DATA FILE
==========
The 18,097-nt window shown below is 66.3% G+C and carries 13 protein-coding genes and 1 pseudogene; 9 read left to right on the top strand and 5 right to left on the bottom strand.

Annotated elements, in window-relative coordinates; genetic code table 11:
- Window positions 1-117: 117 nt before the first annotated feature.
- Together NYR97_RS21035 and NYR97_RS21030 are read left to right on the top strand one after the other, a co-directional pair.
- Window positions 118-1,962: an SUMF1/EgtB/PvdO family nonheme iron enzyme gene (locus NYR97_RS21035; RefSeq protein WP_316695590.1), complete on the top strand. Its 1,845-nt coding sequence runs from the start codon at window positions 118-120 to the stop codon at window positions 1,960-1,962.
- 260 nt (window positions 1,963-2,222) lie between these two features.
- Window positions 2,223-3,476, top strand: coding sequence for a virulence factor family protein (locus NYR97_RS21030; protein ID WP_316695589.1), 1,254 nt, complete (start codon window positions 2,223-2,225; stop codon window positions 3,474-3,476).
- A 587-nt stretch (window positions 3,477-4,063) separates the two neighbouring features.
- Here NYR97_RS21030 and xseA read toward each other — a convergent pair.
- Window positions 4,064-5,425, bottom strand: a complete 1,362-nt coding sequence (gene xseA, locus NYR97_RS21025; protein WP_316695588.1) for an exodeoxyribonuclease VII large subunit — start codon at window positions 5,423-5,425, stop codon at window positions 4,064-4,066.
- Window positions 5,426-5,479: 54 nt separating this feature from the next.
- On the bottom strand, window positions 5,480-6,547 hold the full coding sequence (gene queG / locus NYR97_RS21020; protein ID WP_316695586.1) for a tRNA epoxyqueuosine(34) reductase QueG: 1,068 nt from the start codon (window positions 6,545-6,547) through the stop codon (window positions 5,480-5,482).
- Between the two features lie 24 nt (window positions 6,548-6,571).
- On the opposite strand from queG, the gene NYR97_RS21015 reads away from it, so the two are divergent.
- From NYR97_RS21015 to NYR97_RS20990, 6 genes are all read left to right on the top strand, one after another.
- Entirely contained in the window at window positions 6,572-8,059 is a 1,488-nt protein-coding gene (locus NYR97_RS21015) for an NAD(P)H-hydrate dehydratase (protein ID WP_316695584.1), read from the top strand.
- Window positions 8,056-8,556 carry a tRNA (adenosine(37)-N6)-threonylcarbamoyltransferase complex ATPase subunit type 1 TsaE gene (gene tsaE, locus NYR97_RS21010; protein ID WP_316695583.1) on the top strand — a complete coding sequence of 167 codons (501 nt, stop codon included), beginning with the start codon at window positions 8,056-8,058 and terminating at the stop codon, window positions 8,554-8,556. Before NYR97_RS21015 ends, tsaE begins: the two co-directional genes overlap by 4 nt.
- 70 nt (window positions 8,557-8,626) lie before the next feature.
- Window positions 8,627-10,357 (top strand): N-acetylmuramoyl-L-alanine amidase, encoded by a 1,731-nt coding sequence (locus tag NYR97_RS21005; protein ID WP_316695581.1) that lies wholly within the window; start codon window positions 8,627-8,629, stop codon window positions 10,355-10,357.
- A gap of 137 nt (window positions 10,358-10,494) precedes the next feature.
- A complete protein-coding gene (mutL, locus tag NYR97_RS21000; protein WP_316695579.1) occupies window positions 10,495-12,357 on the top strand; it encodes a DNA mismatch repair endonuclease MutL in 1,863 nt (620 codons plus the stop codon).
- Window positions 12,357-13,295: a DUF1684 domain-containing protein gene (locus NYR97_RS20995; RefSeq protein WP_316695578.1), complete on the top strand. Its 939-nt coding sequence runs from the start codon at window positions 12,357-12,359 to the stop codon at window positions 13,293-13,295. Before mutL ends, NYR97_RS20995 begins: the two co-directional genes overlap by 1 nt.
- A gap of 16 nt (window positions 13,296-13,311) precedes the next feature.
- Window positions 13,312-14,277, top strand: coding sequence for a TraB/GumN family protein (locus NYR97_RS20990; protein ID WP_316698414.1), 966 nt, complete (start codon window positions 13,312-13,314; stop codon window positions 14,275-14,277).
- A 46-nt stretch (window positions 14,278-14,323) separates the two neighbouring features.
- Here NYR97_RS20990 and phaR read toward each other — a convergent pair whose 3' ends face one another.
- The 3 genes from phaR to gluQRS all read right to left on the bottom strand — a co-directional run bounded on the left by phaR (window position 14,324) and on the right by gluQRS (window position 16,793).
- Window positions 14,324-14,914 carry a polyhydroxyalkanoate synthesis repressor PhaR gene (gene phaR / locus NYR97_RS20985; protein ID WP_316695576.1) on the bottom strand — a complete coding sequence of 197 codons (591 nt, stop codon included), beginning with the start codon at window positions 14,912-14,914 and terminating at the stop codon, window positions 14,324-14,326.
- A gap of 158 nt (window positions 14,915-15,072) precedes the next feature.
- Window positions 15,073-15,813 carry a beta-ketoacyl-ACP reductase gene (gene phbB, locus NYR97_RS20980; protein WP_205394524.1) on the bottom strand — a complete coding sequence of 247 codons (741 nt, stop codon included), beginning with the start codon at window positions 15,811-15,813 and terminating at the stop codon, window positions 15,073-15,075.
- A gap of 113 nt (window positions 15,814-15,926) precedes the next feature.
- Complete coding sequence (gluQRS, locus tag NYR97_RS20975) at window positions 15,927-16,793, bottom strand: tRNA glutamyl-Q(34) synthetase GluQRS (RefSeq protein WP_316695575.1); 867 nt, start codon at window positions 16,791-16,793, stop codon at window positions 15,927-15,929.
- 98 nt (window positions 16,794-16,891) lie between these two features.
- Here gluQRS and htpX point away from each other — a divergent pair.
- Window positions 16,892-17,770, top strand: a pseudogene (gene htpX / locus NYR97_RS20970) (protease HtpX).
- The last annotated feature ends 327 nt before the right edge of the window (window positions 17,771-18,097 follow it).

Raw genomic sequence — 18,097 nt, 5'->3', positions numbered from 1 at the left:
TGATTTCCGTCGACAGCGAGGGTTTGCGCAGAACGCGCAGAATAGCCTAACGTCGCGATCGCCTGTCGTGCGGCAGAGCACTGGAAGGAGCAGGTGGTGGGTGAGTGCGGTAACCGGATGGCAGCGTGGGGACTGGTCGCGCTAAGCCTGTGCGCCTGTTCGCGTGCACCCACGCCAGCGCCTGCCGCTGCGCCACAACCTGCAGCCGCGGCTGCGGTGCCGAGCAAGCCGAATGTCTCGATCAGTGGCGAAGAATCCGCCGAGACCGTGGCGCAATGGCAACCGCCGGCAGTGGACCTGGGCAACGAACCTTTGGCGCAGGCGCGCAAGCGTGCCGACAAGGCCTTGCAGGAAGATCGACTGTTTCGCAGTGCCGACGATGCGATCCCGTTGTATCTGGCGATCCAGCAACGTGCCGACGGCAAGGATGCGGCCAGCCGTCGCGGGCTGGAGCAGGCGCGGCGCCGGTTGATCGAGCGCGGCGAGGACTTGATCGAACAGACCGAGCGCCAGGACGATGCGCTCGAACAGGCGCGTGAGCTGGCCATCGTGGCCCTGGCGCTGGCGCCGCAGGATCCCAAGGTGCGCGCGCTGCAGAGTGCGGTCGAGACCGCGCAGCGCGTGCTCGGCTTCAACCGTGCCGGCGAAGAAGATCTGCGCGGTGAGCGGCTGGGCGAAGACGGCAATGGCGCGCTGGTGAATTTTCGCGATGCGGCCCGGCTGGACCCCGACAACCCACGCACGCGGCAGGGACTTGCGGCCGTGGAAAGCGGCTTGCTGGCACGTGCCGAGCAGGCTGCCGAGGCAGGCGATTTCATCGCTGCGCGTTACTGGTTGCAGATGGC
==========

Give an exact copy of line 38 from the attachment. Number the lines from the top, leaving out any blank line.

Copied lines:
TGATTTCCGTCGACAGCGAGGGTTTGCGCAGAACGCGCAGAATAGCCTAACGTCGCGATCGCCTGTCGTGCGGCAGAGCACTGGAAGGAGCAGGTGGTGGGTGAGTGCGGTAACCGGATGGCAGCGTGGGGACTGGTCGCGCTAAGCCTGTGCGCCTGTTCGCGTGCACCCACGCCAGCGCCTGCCGCTGCGCCACAACCTGCAGCCGCGGCTGCGGTGCCGAGCAAGCCGAATGTCTCGATCAGTGGCGAAGAATCCGCCGAGACCGTGGCGCAATGGCAACCGCCGGCAGTGGACCTGGGCAACGAACCTTTGGCGCAGGCGCGCAAGCGTGCCGACAAGGCCTTGCAGGAAGATCGACTGTTTCGCAGTGCCGACGATGCGATCCCGTTGTATCTGGCGATCCAGCAACGTGCCGACGGCAAGGATGCGGCCAGCCGTCGCGGGCTGGAGCAGGCGCGGCGCCGGTTGATCGAGCGCGGCGAGGACTTGATCGAACAGACCGAGCGCCAGGACGATGCGCTCGAACAGGCGCGTGAGCTGGCCATCGTGGCCCTGGCGCTGGCGCCGCAGGATCCCAAGGTGCGCGCGCTGCAGAGTGCGGTCGAGACCGCGCAGCGCGTGCTCGGCTTCAACCGTGCCGGCGAAGAAGATCTGCGCGGTGAGCGGCTGGGCGAAGACGGCAATGGCGCGCTGGTGAATTTTCGCGATGCGGCCCGGCTGGACCCCGACAACCCACGCACGCGGCAGGGACTTGCGGCCGTGGAAAGCGGCTTGCTGGCACGTGCCGAGCAGGCTGCCGAGGCAGGCGATTTCATCGCTGCGCGTTACTGGTTGCAGATGGC